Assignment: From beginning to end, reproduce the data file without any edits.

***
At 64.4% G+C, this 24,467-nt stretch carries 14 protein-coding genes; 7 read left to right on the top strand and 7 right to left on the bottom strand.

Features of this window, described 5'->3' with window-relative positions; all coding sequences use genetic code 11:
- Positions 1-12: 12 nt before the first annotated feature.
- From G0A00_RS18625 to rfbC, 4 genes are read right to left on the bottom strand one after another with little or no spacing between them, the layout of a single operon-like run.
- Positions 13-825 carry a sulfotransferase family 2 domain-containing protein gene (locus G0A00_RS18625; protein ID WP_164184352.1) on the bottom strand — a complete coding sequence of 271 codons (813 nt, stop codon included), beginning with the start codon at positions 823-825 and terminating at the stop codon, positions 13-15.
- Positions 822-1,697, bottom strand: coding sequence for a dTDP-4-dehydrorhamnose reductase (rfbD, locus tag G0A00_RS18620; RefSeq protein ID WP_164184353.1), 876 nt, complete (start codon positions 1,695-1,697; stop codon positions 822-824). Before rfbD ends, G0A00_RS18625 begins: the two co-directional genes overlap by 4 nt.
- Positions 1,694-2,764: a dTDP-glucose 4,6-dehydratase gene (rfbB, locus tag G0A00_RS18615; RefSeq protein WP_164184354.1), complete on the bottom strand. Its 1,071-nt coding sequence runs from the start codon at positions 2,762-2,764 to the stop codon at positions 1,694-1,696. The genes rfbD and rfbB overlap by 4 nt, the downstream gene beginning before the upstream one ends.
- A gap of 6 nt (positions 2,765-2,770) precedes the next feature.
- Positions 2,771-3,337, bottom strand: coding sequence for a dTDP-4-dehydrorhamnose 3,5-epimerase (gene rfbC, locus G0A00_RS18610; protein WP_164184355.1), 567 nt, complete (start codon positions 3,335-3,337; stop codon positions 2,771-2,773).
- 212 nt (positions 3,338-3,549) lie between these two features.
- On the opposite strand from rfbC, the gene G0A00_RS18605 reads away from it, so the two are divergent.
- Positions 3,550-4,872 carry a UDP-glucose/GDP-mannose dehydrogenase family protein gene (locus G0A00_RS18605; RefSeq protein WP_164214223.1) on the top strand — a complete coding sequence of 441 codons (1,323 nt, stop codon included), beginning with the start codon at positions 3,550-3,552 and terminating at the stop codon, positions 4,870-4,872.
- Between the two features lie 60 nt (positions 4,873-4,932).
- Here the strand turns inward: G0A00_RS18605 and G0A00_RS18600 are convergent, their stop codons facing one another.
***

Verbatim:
At 64.4% G+C, this 24,467-nt stretch carries 14 protein-coding genes; 7 read left to right on the top strand and 7 right to left on the bottom strand.

Features of this window, described 5'->3' with window-relative positions; all coding sequences use genetic code 11:
- Positions 1-12: 12 nt before the first annotated feature.
- From G0A00_RS18625 to rfbC, 4 genes are read right to left on the bottom strand one after another with little or no spacing between them, the layout of a single operon-like run.
- Positions 13-825 carry a sulfotransferase family 2 domain-containing protein gene (locus G0A00_RS18625; protein ID WP_164184352.1) on the bottom strand — a complete coding sequence of 271 codons (813 nt, stop codon included), beginning with the start codon at positions 823-825 and terminating at the stop codon, positions 13-15.
- Positions 822-1,697, bottom strand: coding sequence for a dTDP-4-dehydrorhamnose reductase (rfbD, locus tag G0A00_RS18620; RefSeq protein ID WP_164184353.1), 876 nt, complete (start codon positions 1,695-1,697; stop codon positions 822-824). Before rfbD ends, G0A00_RS18625 begins: the two co-directional genes overlap by 4 nt.
- Positions 1,694-2,764: a dTDP-glucose 4,6-dehydratase gene (rfbB, locus tag G0A00_RS18615; RefSeq protein WP_164184354.1), complete on the bottom strand. Its 1,071-nt coding sequence runs from the start codon at positions 2,762-2,764 to the stop codon at positions 1,694-1,696. The genes rfbD and rfbB overlap by 4 nt, the downstream gene beginning before the upstream one ends.
- A gap of 6 nt (positions 2,765-2,770) precedes the next feature.
- Positions 2,771-3,337, bottom strand: coding sequence for a dTDP-4-dehydrorhamnose 3,5-epimerase (gene rfbC, locus G0A00_RS18610; protein WP_164184355.1), 567 nt, complete (start codon positions 3,335-3,337; stop codon positions 2,771-2,773).
- 212 nt (positions 3,338-3,549) lie between these two features.
- On the opposite strand from rfbC, the gene G0A00_RS18605 reads away from it, so the two are divergent.
- Positions 3,550-4,872 carry a UDP-glucose/GDP-mannose dehydrogenase family protein gene (locus G0A00_RS18605; RefSeq protein WP_164214223.1) on the top strand — a complete coding sequence of 441 codons (1,323 nt, stop codon included), beginning with the start codon at positions 3,550-3,552 and terminating at the stop codon, positions 4,870-4,872.
- Between the two features lie 60 nt (positions 4,873-4,932).
- Here the strand turns inward: G0A00_RS18605 and G0A00_RS18600 are convergent, their stop codons facing one another.